Treating a sick baby in Italy

Besides a few snotty nose episodes, Eleanor has been the picture of good health. We took her to the doctor before we set off on our big adventure and packed her little first aid kit feeling like model parents. Thinking we had everything covered.

I tend to be a worrywart by nature and Dan is the level headed one telling me to stop overreacting every time Eleanor sneezes. So, when Daniel started to panic about Eleanor’s fever I was sure we had a problem.

Our happy little lady continued to smile and wave at everyone despite a fever of 39 °C, so it was hard to determine how sick she really was. Doctor Google said wait five days before seeing a doctor, the local pharmacy in Sorrento reiterated that recommendation so we waited it out.

Day five happened to coincide with a flight to Sardinia and Ellie was burning up. She was so hot she was burning my skin as I held her. She babbled in her sleep as though she were delirious. She looked bad, so bad that the Italian lady sitting next to us on the flight told us in broken English to take her to a doctor. To say we felt like the worlds most useless parents is an understatement.

The fear that comes with a sick baby is intense. Factoring in the whole ‘don’t speak Italian thing’ and you’ve got yourself one shitty, stressful situation! When we arrived at our hotel we asked the reception for a doctor but tourists in Italy must go to emergency so we rushed to the local hospital. No one spoke English. No one would see us. We’d walked 20 minutes in the heat to be turned away.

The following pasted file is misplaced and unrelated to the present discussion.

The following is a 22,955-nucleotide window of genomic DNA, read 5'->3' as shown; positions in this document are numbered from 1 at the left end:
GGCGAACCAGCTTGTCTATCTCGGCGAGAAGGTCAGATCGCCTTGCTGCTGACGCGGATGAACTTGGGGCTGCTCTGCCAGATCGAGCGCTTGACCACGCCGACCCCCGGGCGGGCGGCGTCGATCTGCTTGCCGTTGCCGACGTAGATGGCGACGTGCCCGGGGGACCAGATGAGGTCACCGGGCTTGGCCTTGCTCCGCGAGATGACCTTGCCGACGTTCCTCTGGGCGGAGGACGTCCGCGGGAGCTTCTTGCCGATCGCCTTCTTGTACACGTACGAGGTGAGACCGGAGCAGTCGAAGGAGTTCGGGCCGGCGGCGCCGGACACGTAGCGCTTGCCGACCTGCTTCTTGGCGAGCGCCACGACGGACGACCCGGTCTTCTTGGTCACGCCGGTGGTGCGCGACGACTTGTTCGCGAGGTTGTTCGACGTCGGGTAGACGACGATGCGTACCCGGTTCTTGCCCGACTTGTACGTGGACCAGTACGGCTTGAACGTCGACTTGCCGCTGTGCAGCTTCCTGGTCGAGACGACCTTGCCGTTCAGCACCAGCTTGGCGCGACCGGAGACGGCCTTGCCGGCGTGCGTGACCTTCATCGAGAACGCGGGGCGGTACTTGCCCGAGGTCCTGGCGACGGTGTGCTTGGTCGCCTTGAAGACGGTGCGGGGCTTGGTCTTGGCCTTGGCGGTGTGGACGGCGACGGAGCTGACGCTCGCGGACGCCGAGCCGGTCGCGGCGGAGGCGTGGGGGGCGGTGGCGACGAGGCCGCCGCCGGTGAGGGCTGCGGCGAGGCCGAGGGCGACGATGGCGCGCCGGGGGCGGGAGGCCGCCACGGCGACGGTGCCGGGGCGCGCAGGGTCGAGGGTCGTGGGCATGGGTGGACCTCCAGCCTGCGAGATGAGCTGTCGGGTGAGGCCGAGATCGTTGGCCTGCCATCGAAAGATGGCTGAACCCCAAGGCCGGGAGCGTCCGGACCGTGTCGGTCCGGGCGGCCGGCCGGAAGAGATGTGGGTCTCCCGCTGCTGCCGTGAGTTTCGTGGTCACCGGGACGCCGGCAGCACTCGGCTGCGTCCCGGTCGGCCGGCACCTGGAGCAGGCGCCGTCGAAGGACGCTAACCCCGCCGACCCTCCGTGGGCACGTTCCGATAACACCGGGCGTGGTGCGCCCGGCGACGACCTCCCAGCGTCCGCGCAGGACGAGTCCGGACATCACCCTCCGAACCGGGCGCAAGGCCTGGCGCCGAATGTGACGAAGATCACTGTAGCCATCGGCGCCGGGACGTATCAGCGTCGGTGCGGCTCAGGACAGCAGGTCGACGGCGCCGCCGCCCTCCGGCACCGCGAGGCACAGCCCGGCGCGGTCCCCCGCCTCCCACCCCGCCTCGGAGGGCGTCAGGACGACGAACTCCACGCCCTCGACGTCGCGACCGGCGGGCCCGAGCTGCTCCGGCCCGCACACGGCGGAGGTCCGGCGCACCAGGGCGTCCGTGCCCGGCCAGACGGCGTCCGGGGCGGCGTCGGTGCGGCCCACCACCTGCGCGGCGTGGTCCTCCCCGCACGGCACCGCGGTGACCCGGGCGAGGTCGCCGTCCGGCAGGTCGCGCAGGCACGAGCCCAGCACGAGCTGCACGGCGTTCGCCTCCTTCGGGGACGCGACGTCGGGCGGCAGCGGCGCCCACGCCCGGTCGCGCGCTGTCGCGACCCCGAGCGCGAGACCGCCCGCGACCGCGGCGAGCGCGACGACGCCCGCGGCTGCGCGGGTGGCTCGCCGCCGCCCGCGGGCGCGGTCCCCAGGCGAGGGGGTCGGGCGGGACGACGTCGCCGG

We found a pharmacy with English speaking staff and they directed us to a children’s emergency hospital 5km away. Once we figured out where to go, the experience was much more positive. The doctors were so kind and patient with us as we tried to explain what was wrong in extremely broken Italian (compliments of Google Translate) all we needed was Eleanor’s Australian passport, thanks to the reciprocal agreement.

Poor Eleanor has Bronchitis, an infected ear and an infection in her throat and we are lucky that a dose of antibiotics will have her better within a week.

We have learnt a valuable lesson, there is no such thing as too much preparation when it comes to the health of your baby. We should know how to call for help when something happens. In this instance we had time on our side but in a true medical emergency our fumbling could have had big consequences.

Who to call

  • Your travel insurance company can direct you to a doctor
  • The Australian Embassy (39) 06 85 2721